All Day Gentle Hold ! by Porches

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All Day Gentle Hold ! by Porches

Metro People |
An Appetizer
The Plug

Sweet and Gritty Vibes Made Easy

Porches is synth-pop and indie rock by way of NYC's Aaron Maine. First introduced to me by way of Frankie Cosmos, Porches has been putting out intriguing sounds and stellar vibes since 2013's Slow Dancing in the Cosmos. Standout tracks range from the jangly guitar rock of "Car" and "Mood" on Pool to the warped electronic dance of "Goodbye" on The House to the crooning synth-pop of "Patience" and "Do U Wanna" on Ricky Music. Porches carries a consistently kick-ass combo of lazy yet expressive melodies and reliable rhythm. And Maine's subtly gritty vocals add a consistent character. In this latest album, Porches relaxes in a way that allows him to refine his style with an easygoing flair.

All Day Gentle Hold ! is an absolute masterclass of letting a good time fly. Within a few seconds and for fewer than 30 minutes, Porches will have you punch drunk on good vibes. A course grain of sugar with enough to crunch your teeth on, but still so so sweet going down.

Thick, pitched synths; distorted or jangly guitars; and multiple vocal tracks make frequent, textured appearances. The album starts with a high-hat-driven head-banger, "Lately," that sets a feverish tone. It ends with a somewhat psychedelic drawl that hints at an oncoming comedown before "I Miss That" immediately smoothes out the lull and pulls the listener into a pleasant haze with the so-repeatable refrain of "I miss that/I miss that/I miss that" and "I like that/I like that/I like that." The third track, "Okay," follows up as an unerringly jaunty lilt. Aaron is bringing us along on an unapologetic, straightforward good time.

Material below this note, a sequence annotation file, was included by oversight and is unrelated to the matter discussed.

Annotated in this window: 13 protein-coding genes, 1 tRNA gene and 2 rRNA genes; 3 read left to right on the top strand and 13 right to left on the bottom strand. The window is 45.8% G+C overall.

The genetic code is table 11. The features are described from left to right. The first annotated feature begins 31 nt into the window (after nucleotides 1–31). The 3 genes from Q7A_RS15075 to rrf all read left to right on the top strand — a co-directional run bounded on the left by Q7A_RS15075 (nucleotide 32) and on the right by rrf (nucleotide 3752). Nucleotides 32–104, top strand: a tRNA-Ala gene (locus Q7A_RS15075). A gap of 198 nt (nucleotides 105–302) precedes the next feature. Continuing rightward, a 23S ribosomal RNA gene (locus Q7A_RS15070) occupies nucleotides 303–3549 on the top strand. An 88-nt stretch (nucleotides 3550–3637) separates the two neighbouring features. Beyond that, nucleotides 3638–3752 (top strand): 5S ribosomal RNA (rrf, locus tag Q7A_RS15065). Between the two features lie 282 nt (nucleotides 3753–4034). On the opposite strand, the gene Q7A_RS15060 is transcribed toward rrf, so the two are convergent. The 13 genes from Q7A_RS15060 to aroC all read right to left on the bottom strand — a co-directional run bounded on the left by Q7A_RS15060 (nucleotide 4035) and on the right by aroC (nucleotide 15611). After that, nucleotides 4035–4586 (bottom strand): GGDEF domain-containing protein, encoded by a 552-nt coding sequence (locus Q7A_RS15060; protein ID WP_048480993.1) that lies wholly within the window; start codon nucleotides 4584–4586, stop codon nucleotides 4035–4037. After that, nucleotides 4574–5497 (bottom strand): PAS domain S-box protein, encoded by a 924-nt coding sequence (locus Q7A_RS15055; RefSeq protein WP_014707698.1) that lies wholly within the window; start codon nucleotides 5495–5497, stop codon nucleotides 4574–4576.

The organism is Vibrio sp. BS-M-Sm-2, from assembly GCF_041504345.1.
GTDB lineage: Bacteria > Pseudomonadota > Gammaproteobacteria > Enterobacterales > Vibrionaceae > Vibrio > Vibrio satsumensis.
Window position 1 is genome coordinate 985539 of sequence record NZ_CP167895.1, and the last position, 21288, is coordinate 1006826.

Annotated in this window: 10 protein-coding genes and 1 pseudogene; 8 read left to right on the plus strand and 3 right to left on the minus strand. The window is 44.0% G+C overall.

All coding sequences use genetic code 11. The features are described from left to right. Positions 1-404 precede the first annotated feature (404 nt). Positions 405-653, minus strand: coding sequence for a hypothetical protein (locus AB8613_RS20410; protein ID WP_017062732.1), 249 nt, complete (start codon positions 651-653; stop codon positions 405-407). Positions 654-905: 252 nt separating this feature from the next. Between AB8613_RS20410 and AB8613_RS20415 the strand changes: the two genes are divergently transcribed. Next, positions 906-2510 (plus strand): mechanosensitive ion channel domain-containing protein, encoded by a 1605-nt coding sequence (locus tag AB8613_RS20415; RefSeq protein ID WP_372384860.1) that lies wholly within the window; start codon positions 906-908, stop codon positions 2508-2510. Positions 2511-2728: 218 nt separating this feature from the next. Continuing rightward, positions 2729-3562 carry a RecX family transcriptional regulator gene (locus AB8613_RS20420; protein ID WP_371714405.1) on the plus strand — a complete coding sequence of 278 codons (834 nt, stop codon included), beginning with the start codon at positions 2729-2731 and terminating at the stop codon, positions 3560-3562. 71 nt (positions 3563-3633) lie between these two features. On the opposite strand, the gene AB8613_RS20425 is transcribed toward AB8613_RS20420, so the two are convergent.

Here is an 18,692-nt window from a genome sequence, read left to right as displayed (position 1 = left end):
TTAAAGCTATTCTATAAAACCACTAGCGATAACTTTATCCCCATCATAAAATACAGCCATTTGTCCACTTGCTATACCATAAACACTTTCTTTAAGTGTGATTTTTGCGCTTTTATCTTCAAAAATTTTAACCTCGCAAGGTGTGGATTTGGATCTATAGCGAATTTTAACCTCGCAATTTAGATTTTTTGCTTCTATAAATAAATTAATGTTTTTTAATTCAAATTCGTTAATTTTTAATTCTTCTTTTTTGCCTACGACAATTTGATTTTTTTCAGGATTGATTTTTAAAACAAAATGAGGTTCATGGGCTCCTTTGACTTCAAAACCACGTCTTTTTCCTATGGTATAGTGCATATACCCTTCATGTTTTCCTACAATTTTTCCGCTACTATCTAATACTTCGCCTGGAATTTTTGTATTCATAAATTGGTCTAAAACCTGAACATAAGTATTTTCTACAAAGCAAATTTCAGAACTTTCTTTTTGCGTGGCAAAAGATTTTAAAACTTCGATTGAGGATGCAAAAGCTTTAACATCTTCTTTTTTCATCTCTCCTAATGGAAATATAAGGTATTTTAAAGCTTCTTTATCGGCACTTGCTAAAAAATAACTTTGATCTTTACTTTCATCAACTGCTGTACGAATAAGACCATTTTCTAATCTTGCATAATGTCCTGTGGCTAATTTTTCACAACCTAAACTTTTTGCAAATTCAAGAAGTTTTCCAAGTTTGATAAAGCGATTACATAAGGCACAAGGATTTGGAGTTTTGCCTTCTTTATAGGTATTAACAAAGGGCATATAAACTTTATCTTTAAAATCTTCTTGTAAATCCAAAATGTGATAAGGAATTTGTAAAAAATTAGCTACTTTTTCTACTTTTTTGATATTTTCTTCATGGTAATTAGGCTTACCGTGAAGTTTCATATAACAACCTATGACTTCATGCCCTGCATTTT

You might catch something like a break in slow burn bangers "Swimming Big" and "In A Fashion," but you won't escape Porches' endless cool. Each song has a handful of simple flourishes and vocal deliveries that make you just: MWUAH! The modulated vibrato of "ba-a-a-a-ack to school" on "Back3School" and the lone, plucking guitar break coupled with the delivery of "this song really slapped, brought me back to life" shows an incredible vocal restraint as the lyrics stray from careless and indulgent to suddenly earnest and reflective. "Swarovski" begins with an irregular rhythm and bursts into a chorus accompanied by a heady bass and gaily staccato synth reminiscent of Discovery. "Watergetsinside" is a banger with an ecstatic finish that first winds down into a breathy monologue before exploding with "I wanna lay you on the earth/I wanna feel it spinning round!"

"Inasint" tastefully interludes before the final two tracks on the album. "Grab the Hook" is a straightforward, catchy tune with a stellar bass that leads into the last "Comedown Song (Gunk)," ending like a plea for you to exit this album high, leaving behind a humid and stuffy party at the end of a summer night well spent.

Thanks, Frankie Cosmos.

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